Is there anyone else? It seems that, year after year, we simply rely on Book Buyers to delight us with new (old) finds — from textbooks to classics to “how-to’s.” Part of the fun lies in discovering an unusual book that someone has dusted-off from their attic; the rest comes from knowing that you’re making a new home for an old favorite. Book Buyers carefully inspects each book that enters its inventory, so you can buy with confidence. A repeat winner, naturally.

Best New Band (Formed in Last 12 Months): Soulganic

If you have yet to see these guys live, you’re definitely missing out. Soulganic’s sound isn't easily labeled. It’s jazzy but not strictly so, thanks to that pounding beat laid out by Cory McClure and Lucas Torres. However, it isn't just Latin rhythms, either. You feel it; it’s organic, growing moment by moment with aural combinations that are pleasing to the soul. During every song, the rhythm invades your body, forcing you to take notice and dance, sway, move until it subsides or you drop (whichever happens first).

Best Local Band/Artist: Pyramid

A repeat winner from last year. The band’s about as large as Earth, Wind & Fire (some eight members, and that’s without frequent special guests), and damn near as quirky. Its long-awaited debut, The First American, wouldn't have sounded out of place on any major indie in the country, and why the group is not currently on tour with, say, Smog is beyond us. Except for the fact that most of the band members have other interests and passions and loves (not to mention wives), and, well, have you ever tried to get eight people to do the same thing for a month at a time? Music is the band’s life, but you don’t feel like the members would care all that much were it never to be their livelihood. Maybe that’s what makes them so good?

Best Emerging Band: The Sammies

The self-titled debut from the Wadesboro Four is already climbing the charts at influential radio stations like Seattle’s KEXP. Full of three-minute burners that run the stylistic gamut from the Ramones to post-punk, New Wave to Skynyrd, the Sammies’ unbridled enthusiasm and unpretentious approach reminds us why we fell so hard for rock & roll in the first place.

Best Local Songwriter: David Childers

Childers has won this award so many times that we should consider renaming it the David Childers Award for Best Local Songwriter. If you like your rock with a literary bent and delivered with the conviction of a Sunday sermon, Childers is your man. The Mount Holly native is equally adept at penning country weepers or incandescent rockers, and whether the topic is personal or historical, Childers’ songs always feel thoroughly lived in. He’s quick to credit his deserving band, the Modern Don Juans, but it all begins with Childers.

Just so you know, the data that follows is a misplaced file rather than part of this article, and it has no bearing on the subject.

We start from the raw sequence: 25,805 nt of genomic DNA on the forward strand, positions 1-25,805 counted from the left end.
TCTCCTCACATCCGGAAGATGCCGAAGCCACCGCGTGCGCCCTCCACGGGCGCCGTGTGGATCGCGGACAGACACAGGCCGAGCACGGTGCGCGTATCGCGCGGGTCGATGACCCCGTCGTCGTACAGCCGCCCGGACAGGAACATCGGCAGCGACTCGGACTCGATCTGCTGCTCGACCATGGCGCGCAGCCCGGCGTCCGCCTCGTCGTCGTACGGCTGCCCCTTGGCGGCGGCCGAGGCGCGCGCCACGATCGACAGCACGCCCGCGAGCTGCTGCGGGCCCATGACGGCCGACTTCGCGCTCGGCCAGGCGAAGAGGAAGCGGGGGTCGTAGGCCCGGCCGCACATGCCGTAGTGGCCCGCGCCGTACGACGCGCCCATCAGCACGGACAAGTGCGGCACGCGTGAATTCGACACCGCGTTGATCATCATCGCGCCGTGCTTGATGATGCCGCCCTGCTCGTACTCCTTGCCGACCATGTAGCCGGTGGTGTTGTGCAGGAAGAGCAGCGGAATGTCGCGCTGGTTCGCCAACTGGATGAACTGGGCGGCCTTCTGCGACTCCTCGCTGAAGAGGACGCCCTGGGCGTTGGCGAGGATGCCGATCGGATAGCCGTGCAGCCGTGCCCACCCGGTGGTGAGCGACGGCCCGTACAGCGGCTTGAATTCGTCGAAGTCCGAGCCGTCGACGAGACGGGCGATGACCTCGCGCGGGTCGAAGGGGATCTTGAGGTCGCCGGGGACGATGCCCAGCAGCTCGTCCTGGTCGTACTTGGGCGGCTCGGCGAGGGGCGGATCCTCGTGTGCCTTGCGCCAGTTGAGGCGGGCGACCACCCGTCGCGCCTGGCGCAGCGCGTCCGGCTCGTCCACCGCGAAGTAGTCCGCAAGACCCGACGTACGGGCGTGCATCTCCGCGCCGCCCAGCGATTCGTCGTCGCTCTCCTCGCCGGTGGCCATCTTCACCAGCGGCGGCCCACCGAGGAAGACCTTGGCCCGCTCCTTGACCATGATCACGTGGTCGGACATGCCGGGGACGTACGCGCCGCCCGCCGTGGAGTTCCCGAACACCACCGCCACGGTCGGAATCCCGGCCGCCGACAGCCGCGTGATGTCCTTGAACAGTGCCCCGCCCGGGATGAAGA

Best Local Male Vocalist: Anthony Rodriguez of Soulganic

Soulganic has been making musical waves in our neck of the woods with a blend of soulful jazz and shades of funk. Rodriguez has the NY falsetto that’s big enough to wrap around the music. Add Latin rhythms to the mix and it’s certifiably organic. Rodriguez is a snazzy bassist to boot.

Best Local Female Vocalist: Beth Chorneau

Whether scatting her way through a jazz classic or re-interpreting a torch song, Chorneau’s rich and smoky vocals conjure intimate nightclubs and candle-lit romance. To hear Chorneau is to be reminded that voices — and not just lyrics — also tell stories.

Best Club/Party DJ: Jason Herring, aka DJ Jah-Sun Rising

Herring is a big fan of local venues the Loft and Eden, where he spins on any given night. However, he still seems unaffected by the Charlotte scene citing not enough diversity while still managing to keep his ear to the underground talent pool personally and through his company Ten Millimeter Omega. As the fiery sun continues to rise in the east, we’re sure to find DJ Jah-Sun Rising doing his thing on the 1s and 2s and making Charlotte an all-around better place to groove.

Best Local Music Scene Figure: Michael "Kitch" Kitchen

Originally one of the founding members of Rare Grooves & the Soul Movement, now Kitchen brings us the Sol Kitchen. Through Sol Kitchen, Kitch brings in top acts steeped in that old-school soul Southerners love, including artists like Dwele, Van Hunt, Goapele and, most recently, Raheem DeVaughn. Having indeed performed a major service to Charlotte’s growing market, Kitch is well on his way to achieving what he calls “a vibe and energy similar to that of Funk Jazz Kafé ... of in of itself.”

Best Attempt at Ballot-Stuffing: Rory Lewis fans

Well, you can't say this local musician’s admirers aren't dedicated. After deluging the CL offices with often profane and usually incomprehensible e-mails earlier this year, the faithful then turned their attention to voting for him in just about every category imaginable in the BOC poll — Best Local Athlete, Best Local Charity, Best Museum, even Local Zero and Biggest Waste of Tax Money. Of course, CL has been putting out a Best of Charlotte issue for close to two decades now, so it wasn't hard — just time-consuming — for us to spot the duplicate (and therefore ineligible) submissions. Wow, if these people would use all that spare time to do something constructive (see our Best Activist winners for ideas), there’s no telling what they might accomplish!